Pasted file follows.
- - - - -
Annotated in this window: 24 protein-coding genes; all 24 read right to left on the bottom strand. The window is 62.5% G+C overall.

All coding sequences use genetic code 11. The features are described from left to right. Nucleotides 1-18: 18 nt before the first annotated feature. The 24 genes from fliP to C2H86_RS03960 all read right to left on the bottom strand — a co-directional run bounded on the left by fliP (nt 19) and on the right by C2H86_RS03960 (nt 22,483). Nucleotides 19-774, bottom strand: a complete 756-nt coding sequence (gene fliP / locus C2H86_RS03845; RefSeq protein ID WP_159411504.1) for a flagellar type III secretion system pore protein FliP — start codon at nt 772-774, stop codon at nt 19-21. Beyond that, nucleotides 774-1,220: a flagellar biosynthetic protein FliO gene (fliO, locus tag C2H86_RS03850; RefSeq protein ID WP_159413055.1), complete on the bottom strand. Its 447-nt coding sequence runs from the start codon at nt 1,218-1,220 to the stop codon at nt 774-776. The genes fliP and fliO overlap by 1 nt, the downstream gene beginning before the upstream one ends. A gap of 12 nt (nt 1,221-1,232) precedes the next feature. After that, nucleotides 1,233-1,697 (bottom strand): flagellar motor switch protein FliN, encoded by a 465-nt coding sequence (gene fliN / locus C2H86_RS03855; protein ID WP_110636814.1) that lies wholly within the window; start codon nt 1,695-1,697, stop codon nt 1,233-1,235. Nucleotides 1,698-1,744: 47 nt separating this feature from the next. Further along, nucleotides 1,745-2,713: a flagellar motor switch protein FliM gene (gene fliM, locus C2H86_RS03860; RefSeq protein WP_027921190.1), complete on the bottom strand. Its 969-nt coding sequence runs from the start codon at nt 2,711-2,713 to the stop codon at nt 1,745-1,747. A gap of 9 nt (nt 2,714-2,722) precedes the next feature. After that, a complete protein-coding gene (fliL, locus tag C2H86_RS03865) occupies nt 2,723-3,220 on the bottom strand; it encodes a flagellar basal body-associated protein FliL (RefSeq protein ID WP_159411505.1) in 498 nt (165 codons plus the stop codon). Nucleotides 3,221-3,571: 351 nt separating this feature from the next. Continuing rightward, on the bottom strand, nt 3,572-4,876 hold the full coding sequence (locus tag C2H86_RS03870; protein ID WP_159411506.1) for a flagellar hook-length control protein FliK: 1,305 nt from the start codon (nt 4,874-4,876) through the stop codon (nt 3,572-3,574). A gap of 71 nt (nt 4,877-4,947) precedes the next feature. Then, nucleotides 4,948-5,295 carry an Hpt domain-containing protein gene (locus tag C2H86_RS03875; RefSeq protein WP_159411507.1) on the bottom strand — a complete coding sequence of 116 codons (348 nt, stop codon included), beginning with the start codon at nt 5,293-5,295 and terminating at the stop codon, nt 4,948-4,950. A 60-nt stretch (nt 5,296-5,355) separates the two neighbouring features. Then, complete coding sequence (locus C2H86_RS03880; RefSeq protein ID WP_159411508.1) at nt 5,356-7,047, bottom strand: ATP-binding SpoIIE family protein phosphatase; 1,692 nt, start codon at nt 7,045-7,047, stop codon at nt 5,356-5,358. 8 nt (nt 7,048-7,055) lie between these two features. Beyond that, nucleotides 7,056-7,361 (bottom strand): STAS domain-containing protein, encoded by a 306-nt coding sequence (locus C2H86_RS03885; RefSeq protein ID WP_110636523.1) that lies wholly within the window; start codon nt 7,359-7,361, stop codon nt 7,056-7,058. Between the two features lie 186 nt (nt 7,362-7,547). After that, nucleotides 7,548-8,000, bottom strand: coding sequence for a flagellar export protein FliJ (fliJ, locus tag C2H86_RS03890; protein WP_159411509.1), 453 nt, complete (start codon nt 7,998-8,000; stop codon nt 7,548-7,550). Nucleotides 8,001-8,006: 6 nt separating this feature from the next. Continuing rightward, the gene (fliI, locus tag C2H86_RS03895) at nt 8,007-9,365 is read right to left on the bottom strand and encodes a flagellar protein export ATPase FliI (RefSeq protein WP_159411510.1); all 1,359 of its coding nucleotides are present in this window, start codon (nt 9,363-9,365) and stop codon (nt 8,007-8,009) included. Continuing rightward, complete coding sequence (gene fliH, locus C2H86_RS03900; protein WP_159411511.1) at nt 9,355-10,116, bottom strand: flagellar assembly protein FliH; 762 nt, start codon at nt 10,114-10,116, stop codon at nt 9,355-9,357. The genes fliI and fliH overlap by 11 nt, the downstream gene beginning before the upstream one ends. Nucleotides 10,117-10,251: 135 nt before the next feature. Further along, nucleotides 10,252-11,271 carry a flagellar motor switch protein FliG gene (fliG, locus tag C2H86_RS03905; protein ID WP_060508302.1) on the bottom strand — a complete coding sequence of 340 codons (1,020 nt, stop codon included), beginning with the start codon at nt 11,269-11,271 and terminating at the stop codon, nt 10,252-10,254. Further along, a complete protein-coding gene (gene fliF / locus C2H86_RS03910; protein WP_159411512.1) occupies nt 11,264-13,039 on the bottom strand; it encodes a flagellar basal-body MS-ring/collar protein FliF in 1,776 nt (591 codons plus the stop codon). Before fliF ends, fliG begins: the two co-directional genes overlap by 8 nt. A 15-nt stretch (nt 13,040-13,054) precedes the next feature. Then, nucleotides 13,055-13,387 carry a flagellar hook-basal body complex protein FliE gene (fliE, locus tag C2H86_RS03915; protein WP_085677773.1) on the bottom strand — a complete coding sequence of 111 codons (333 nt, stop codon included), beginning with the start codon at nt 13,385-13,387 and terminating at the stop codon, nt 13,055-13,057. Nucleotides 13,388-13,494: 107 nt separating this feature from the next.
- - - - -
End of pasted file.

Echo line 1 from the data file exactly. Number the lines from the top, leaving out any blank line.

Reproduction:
Annotated in this window: 24 protein-coding genes; all 24 read right to left on the bottom strand. The window is 62.5% G+C overall.